He heard the siren in the distance, and a few minutes later, tires squealed to a stop in front of the house. Within seconds, three other cars joined the first.

"This is Sheriff Jacobs," the bull-horned voice said. "We know you're in there, Walter. We found the car and Malcolm. We need you to come out so we can talk."

Walter took a deep breath and placed his hand on the gun lying next to his right leg. "Sure you want to talk." Walter felt his chest tighten. "You think I'm stupid, Harvey?" Walter and Harvey Jacobs had been in school together. Neither one was a star student, but Walter wasn't the one with an IQ slightly higher than dirt. Everyone knew Harvey got his job because his father was once the mayor and still controlled what happened in town.

"You're the one who killed Malcolm, Walter. I'd say that was pretty stupid."

"It was an accident. The fool jumped me." Walter picked up the gun, undecided as to whether he'd use it. He'd been somebody's bitch once before. He wasn't going to be again.

"It looked like he'd been shot, Walter. You know you can't have a gun, having been in prison and all."

Walter massaged his arm again. He needed to think, but he was out of time.

"Come on out, Walter. Let's not make this any harder than it has to be."

"Hard for who, you jackass?"

Walter heard the boots climb the porch steps. He stood up, took off his shirt and placed it over his mouth and nose, waiting for the tear gas canister to come through the window.

"I've got a kid in here. Tell your men to back off." Walter looked around the empty room and wondered how long it would take before the police realized he was lying. A table, six chairs, and a hutch full of chipped dishes didn't make good hostages.

"You need to let the kid go, Walter. He ain't got nothing to do with this."

"I don't have to do anything, Harv. You, on the other hand, need to tell your men to back off and let me think."

Walter leaned against the wall and waited for a response.

"Okay, Walter. We'll do it your way for now."

Walter heard the sheriff tell his men to move off the porch, and the sounds of boots descending the steps.

"Hey, Walter. What's the kid's name?"

"Hell if I know."

"Can you describe him?"

Shit. Walter took a deep breath. Somewhere Harvey'd borrowed some brains.

"Skinny. Nine or ten. Brown hair. You want to know the color of his socks?" Walter peeked out the window. The sheriff stood behind the driver's side door of a blue on white police car. Two deputies in helmets and vests, one holding a shotgun, the other a short rifle of some kind, waited behind an old oak. A female officer stood next to a barrier keeping curious neighbors from getting too close.

"You mean the Richards boy?"

"Yeah, that's him." Walter wondered if maybe there was a way out.

"Can't be, Walt. He and his mom are standing behind the barricade down the block. I can see him clear as day."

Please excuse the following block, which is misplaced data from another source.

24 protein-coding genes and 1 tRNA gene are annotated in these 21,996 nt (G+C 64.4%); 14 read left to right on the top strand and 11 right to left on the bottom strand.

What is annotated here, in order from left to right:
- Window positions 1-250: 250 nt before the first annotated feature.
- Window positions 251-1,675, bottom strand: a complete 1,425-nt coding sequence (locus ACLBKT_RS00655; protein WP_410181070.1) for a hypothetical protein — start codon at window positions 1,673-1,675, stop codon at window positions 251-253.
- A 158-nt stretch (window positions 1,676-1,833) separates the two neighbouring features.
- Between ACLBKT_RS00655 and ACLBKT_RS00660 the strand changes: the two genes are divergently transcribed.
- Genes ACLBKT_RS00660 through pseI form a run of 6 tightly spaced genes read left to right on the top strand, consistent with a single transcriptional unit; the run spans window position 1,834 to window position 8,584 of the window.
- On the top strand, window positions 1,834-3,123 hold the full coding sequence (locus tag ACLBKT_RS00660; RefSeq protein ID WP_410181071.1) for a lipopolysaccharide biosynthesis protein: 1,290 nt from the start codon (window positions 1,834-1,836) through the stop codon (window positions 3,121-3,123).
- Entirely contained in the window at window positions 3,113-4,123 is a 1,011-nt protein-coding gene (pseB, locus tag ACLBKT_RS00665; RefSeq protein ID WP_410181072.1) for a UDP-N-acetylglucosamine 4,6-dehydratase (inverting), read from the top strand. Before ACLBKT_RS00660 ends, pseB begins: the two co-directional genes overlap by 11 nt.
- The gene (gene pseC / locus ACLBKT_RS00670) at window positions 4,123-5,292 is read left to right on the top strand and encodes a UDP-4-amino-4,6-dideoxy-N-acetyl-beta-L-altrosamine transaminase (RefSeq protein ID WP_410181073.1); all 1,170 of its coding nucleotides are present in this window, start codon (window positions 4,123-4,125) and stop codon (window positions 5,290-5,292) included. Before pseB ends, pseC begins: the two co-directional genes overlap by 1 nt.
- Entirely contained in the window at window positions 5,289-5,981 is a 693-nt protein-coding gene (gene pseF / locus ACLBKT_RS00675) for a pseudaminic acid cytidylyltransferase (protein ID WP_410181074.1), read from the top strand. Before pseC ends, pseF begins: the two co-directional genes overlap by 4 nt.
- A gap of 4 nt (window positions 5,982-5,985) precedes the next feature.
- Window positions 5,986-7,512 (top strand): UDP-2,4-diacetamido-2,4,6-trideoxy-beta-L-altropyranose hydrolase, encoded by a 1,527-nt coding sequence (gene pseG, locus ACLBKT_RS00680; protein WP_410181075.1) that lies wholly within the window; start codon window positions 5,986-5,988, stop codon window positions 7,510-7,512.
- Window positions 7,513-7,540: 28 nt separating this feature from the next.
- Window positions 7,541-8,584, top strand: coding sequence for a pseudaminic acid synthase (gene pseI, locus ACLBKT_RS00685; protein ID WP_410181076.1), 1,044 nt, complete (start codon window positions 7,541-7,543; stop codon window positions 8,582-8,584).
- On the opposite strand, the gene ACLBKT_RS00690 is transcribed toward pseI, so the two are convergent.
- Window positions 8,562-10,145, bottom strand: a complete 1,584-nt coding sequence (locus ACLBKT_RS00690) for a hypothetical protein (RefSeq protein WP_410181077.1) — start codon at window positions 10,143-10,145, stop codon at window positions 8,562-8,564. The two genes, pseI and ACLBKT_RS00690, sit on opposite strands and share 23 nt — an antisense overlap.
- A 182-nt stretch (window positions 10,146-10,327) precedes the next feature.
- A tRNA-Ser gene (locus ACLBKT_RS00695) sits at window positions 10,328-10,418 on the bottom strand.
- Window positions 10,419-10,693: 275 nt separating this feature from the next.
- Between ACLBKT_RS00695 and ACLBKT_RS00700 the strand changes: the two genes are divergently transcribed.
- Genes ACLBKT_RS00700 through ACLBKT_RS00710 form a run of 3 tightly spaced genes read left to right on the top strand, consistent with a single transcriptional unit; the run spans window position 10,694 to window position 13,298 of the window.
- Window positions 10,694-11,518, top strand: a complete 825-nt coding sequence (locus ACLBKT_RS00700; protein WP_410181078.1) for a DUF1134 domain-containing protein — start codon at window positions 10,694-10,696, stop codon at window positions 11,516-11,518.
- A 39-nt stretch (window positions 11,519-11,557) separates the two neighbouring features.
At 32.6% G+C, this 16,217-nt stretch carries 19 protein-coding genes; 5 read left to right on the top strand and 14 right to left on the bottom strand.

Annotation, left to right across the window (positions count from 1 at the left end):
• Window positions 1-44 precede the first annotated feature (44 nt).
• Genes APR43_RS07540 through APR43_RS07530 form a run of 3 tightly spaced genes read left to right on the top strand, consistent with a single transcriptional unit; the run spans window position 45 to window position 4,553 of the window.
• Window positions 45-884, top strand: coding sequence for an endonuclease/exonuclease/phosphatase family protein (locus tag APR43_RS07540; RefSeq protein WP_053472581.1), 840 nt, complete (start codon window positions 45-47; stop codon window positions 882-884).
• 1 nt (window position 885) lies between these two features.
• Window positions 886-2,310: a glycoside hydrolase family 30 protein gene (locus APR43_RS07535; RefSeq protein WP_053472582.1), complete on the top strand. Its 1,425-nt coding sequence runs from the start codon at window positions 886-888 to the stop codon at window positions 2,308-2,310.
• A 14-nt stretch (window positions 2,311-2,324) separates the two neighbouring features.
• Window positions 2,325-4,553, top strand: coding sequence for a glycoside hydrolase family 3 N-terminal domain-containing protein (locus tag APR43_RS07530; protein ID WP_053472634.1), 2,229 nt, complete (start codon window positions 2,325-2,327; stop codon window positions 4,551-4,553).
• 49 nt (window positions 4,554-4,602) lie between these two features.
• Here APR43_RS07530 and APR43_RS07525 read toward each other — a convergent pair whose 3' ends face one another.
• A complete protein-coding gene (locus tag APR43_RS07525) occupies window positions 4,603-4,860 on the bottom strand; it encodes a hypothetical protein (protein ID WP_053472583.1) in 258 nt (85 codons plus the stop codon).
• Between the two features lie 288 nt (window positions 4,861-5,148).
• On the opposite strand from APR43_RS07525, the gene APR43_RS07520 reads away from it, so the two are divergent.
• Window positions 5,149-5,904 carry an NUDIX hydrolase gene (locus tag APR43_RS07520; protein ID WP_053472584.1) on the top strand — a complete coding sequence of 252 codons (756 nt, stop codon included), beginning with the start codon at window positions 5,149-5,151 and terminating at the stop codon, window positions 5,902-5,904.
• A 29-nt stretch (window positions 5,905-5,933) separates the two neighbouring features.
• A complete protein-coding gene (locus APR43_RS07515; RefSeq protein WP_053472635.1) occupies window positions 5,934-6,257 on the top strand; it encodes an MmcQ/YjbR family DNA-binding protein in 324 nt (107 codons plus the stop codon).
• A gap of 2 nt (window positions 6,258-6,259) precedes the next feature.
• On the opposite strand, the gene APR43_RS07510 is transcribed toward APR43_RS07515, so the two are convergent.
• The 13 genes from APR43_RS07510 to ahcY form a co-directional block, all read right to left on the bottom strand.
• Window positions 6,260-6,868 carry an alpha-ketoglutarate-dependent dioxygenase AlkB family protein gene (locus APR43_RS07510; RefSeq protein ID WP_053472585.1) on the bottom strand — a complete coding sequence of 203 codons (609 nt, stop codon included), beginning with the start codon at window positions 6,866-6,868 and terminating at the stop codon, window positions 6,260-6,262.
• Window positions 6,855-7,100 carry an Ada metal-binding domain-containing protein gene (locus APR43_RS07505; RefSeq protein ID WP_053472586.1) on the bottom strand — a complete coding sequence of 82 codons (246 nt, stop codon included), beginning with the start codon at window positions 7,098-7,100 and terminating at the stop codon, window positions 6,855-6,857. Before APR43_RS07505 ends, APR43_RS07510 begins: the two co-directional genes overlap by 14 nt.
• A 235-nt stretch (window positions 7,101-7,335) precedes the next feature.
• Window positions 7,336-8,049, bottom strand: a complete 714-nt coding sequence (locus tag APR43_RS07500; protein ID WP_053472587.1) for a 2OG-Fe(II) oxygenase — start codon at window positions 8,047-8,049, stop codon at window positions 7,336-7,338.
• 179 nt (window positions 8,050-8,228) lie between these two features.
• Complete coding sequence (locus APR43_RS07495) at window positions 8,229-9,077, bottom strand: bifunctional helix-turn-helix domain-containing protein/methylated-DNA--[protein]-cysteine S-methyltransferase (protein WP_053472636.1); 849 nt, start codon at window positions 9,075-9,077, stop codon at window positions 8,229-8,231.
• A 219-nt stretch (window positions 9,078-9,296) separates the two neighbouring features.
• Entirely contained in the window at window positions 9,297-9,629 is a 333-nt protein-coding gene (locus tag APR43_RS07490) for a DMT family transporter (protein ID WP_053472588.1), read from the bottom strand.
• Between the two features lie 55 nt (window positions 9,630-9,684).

Seconds later the dining room window shattered, and the front door sprung open. Tear gas filled the room. Walter raised the pistol, but a boulder of pain struck him in the chest before he could pull the trigger. He fell to his knees, then collapsed ear first to the floor. One hand pressed against his chest. That stupid Malcolm. If only he'd followed the plan.

A lone officer entered the house wearing a gas mask and holding a rifle to his shoulder. He hollered through the mask. Walter could only groan in response. He watched the officer inch toward him. Walter tried to reach for the deputy, but a sharp pain stopped him. He grinned and let his hand fall to the floor. He wouldn't need the operation after all. It was just as well. He hated hospitals.

Sunday, December 11, 2011


The Sunday Flash Factory 5 to 50/55 challenge prompt words in bold.

Jason stared at the white screen waiting for the words to come, hoping an identity developed he could use, one that demonstrated his frustration. His fragile ego bruised by Sara’s departure, he so wanted to get even. Was he a makeshift lover, noise to be blocked out? “To Sara’s current lover:” he began the letter.

Wednesday, December 7, 2011

I Thought It'd Last Longer This Time

Confetti. That's what my brain feels like. No wait. Not confetti. Pieces of fish food floating toward the bottom of the tank. Yeah, that's it.

Jack called her a tart that night at Bottom's Up. A tease. I told him he was crazy. She was too pretty, her smile too. . . too. . . brilliant, radiant. All those cliches and more.

Mocha is how I described Lauren's skin to my mother. Mom raised her eyebrows. Incredulous. Polite. Probably wondering where she'd gone wrong. She'd envisioned me marrying a nice white, Catholic girl. She wanted grandchildren she could be proud of.

A scarf? Lauren left me because of a scarf? It was a present. Not for her birthday. Not for Christmas. A gesture. An attempt to cheer her up. She'd been so grumpy all week. Did I break some rule I didn't know about? I'd never gotten this far with any of the others. Perhaps chocolates would have been better. Or maybe it was the way my mother treated her on our last visit.

She said we didn't have any rhythm. I didn't understand. Still don't, but I keep thinking about that.

It was somewhere between remembering her face that night at the bar, her kiss the first night she invited me into her apartment, then her back when she moved out--a suitcase in each hand--that my brain turned to fish food.

I hope it's not a permanent condition.

Sunday, December 4, 2011

On Being a Grandfather

The Sunday Flash Factory 5 to 50 challenge prompt words in bold.

Raymond would never be a legend. His strict, penurious management style wouldn’t win him any awards. But he didn’t care about such things. The only reward he needed was this view of the playground, where his one-legged grandson played on the monkey bars as if he was like everyone else.